ReplyDelete
    Replies
    1. Thank you so much Fiona. Readers are the ones who allow you to gain success with your blog, so it's important to never forget that!

      Delete
  5. This is a well balanced piece, that questions and challenges, rather than rants. Big tick there! It is really good to see a blog doing an introspective because it is healthy to hold up the mirror every now and then and consider our actions vs intentions. There needs to be enough 'self', so that the reader knows enough about the personality to resonate with and as you say, it's important to be mindful it doesn't turn into a me-me-fest or a constant critique. In a group we all roll our eyes at the person who dominates every conversation with me-me stories. Ultimately, people will vote with their follows, IF they are confident enough to not feel left out, when it seems they are the only one not following the biggest bloggers. There is s cynicism creeping in from customers though; I am often asked by customers, if we have paid for product reviews and it behooves us all to work together and ensure that paid and unpaid is really well distinguished. Thank you for that post; it was an enjoyable and provocative read. Mx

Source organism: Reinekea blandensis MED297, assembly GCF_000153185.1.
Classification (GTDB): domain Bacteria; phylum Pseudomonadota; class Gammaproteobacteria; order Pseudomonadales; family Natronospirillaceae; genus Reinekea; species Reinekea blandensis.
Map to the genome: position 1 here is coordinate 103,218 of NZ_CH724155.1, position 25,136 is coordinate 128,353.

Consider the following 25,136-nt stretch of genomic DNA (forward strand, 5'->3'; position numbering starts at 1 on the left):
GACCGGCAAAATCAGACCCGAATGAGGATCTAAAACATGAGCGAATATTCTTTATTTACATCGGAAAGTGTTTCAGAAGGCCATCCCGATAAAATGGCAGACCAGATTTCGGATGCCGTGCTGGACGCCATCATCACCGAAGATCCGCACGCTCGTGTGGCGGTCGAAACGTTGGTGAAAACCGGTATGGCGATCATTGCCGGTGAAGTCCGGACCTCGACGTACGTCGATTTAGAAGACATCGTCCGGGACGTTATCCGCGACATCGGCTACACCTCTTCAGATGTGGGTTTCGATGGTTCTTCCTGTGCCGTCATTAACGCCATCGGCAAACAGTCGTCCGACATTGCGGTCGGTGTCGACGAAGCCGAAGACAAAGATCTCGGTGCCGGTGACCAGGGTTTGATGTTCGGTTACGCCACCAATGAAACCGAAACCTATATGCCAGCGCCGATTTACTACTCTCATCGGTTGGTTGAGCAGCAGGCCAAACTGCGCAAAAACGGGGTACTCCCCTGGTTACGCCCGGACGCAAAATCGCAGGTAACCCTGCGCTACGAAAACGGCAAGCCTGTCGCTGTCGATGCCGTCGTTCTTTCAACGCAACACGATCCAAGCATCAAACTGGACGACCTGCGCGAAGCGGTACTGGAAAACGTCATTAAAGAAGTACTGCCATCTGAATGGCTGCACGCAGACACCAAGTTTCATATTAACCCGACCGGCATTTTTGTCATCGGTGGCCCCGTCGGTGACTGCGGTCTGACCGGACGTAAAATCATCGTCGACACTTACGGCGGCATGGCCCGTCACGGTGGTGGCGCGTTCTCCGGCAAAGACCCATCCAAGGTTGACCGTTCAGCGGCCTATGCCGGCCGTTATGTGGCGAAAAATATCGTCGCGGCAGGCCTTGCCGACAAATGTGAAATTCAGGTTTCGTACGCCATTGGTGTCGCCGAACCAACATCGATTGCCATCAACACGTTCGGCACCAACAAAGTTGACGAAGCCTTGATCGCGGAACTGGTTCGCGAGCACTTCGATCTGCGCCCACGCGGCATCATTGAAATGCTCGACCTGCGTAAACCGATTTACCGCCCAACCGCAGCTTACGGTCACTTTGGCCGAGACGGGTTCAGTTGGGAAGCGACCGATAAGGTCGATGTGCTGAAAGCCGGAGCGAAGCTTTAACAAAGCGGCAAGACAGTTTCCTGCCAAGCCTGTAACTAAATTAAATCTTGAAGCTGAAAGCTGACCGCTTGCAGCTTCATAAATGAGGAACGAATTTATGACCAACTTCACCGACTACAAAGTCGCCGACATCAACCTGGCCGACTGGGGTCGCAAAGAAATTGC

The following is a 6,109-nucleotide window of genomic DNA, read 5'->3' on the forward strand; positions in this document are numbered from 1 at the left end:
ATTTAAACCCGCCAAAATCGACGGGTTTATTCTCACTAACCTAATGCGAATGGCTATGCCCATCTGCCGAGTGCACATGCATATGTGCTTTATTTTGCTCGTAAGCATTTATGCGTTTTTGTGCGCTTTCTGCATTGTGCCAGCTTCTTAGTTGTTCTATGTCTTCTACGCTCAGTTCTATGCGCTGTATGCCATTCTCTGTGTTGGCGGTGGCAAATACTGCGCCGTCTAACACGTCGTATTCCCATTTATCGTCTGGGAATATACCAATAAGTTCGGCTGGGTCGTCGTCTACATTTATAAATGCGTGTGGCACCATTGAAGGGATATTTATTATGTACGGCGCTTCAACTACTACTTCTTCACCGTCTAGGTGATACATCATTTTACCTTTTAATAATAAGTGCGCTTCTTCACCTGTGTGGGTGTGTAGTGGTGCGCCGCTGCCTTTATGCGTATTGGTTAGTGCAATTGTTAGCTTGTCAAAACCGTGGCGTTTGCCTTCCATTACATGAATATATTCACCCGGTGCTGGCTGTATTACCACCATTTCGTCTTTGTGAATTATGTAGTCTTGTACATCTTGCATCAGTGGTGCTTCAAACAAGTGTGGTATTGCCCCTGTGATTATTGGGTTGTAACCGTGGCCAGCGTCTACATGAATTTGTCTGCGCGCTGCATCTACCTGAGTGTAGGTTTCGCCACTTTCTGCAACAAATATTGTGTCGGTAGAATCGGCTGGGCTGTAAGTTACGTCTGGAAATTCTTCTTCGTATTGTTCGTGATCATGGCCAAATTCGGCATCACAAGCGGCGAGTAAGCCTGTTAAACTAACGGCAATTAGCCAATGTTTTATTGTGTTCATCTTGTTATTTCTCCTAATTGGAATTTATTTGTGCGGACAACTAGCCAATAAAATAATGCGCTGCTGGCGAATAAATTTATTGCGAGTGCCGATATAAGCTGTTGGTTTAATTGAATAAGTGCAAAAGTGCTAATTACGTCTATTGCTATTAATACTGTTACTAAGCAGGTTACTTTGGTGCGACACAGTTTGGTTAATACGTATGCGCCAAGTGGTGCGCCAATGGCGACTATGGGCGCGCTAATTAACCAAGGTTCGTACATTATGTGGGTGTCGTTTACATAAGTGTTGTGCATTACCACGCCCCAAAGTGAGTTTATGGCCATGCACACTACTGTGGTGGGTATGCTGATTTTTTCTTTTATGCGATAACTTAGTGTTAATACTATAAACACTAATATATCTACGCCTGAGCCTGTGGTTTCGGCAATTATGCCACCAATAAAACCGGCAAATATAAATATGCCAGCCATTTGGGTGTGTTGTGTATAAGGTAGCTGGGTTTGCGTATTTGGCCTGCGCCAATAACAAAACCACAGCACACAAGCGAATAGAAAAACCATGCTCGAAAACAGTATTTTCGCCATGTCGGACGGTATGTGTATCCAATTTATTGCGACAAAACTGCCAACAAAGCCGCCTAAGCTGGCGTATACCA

ReplyDelete
    Replies
    1. Thanks Maleka, it's so interesting to get an insight into the issue from a brand perspective. I wasn't aware customer cynicism had become such a problem, which is such a shame as a healthy brand-blog relationship can be so beneficial to everyone involved. You hit the nail on the head with your comment about social groups; we do all doze off when people start talking about themselves in person, so why should it be any different on the internet? x

      Delete

Related Posts Plugin for WordPress, Blogger...
© Pretty and Polished. All rights reserved.
MINIMAL BLOGGER TEMPLATES BY pipdig